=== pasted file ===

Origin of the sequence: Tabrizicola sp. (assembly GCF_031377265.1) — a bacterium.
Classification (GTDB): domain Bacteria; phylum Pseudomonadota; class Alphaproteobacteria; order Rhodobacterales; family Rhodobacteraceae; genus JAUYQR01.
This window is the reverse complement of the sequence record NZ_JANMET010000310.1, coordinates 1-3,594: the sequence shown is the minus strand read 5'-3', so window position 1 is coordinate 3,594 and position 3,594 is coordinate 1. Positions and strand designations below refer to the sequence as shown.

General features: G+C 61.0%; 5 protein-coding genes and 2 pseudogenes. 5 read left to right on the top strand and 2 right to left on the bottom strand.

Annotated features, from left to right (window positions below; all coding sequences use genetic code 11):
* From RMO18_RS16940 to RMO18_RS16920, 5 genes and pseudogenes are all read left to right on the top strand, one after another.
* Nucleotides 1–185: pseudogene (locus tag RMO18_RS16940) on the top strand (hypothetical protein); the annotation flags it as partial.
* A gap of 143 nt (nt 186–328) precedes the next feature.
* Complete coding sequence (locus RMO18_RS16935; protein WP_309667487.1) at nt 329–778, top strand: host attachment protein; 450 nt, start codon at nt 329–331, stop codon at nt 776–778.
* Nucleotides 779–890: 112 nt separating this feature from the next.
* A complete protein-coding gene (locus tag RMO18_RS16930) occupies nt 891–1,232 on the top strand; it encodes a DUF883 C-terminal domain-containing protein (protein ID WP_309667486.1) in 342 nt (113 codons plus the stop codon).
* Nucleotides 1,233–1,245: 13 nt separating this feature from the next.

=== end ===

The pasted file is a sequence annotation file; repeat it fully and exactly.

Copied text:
Origin of the sequence: Tabrizicola sp. (assembly GCF_031377265.1) — a bacterium.
Classification (GTDB): domain Bacteria; phylum Pseudomonadota; class Alphaproteobacteria; order Rhodobacterales; family Rhodobacteraceae; genus JAUYQR01.
This window is the reverse complement of the sequence record NZ_JANMET010000310.1, coordinates 1-3,594: the sequence shown is the minus strand read 5'-3', so window position 1 is coordinate 3,594 and position 3,594 is coordinate 1. Positions and strand designations below refer to the sequence as shown.

General features: G+C 61.0%; 5 protein-coding genes and 2 pseudogenes. 5 read left to right on the top strand and 2 right to left on the bottom strand.

Annotated features, from left to right (window positions below; all coding sequences use genetic code 11):
* From RMO18_RS16940 to RMO18_RS16920, 5 genes and pseudogenes are all read left to right on the top strand, one after another.
* Nucleotides 1–185: pseudogene (locus tag RMO18_RS16940) on the top strand (hypothetical protein); the annotation flags it as partial.
* A gap of 143 nt (nt 186–328) precedes the next feature.
* Complete coding sequence (locus RMO18_RS16935; protein WP_309667487.1) at nt 329–778, top strand: host attachment protein; 450 nt, start codon at nt 329–331, stop codon at nt 776–778.
* Nucleotides 779–890: 112 nt separating this feature from the next.
* A complete protein-coding gene (locus tag RMO18_RS16930) occupies nt 891–1,232 on the top strand; it encodes a DUF883 C-terminal domain-containing protein (protein ID WP_309667486.1) in 342 nt (113 codons plus the stop codon).
* Nucleotides 1,233–1,245: 13 nt separating this feature from the next.